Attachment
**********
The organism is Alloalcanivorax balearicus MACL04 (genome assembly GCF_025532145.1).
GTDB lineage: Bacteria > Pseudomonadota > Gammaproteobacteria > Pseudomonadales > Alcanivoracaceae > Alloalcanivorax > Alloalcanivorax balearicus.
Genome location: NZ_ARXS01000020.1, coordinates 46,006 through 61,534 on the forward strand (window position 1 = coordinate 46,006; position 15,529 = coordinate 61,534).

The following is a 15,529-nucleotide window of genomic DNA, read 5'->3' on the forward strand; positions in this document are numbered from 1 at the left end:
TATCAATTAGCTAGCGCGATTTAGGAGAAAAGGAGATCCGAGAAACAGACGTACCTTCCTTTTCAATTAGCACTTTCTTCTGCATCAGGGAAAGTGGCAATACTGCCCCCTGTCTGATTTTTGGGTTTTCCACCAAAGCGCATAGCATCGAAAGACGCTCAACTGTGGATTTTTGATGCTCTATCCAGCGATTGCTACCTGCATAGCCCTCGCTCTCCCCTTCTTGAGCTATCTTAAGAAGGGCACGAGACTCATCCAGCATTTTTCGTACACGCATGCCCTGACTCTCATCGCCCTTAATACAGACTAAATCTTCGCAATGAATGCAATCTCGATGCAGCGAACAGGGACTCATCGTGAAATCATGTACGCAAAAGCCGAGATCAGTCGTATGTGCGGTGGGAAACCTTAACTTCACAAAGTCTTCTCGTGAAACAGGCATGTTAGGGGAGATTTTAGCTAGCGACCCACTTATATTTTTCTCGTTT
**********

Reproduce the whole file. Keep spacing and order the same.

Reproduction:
The organism is Alloalcanivorax balearicus MACL04 (genome assembly GCF_025532145.1).
GTDB lineage: Bacteria > Pseudomonadota > Gammaproteobacteria > Pseudomonadales > Alcanivoracaceae > Alloalcanivorax > Alloalcanivorax balearicus.
Genome location: NZ_ARXS01000020.1, coordinates 46,006 through 61,534 on the forward strand (window position 1 = coordinate 46,006; position 15,529 = coordinate 61,534).

The following is a 15,529-nucleotide window of genomic DNA, read 5'->3' on the forward strand; positions in this document are numbered from 1 at the left end:
TATCAATTAGCTAGCGCGATTTAGGAGAAAAGGAGATCCGAGAAACAGACGTACCTTCCTTTTCAATTAGCACTTTCTTCTGCATCAGGGAAAGTGGCAATACTGCCCCCTGTCTGATTTTTGGGTTTTCCACCAAAGCGCATAGCATCGAAAGACGCTCAACTGTGGATTTTTGATGCTCTATCCAGCGATTGCTACCTGCATAGCCCTCGCTCTCCCCTTCTTGAGCTATCTTAAGAAGGGCACGAGACTCATCCAGCATTTTTCGTACACGCATGCCCTGACTCTCATCGCCCTTAATACAGACTAAATCTTCGCAATGAATGCAATCTCGATGCAGCGAACAGGGACTCATCGTGAAATCATGTACGCAAAAGCCGAGATCAGTCGTATGTGCGGTGGGAAACCTTAACTTCACAAAGTCTTCTCGTGAAACAGGCATGTTAGGGGAGATTTTAGCTAGCGACCCACTTATATTTTTCTCGTTT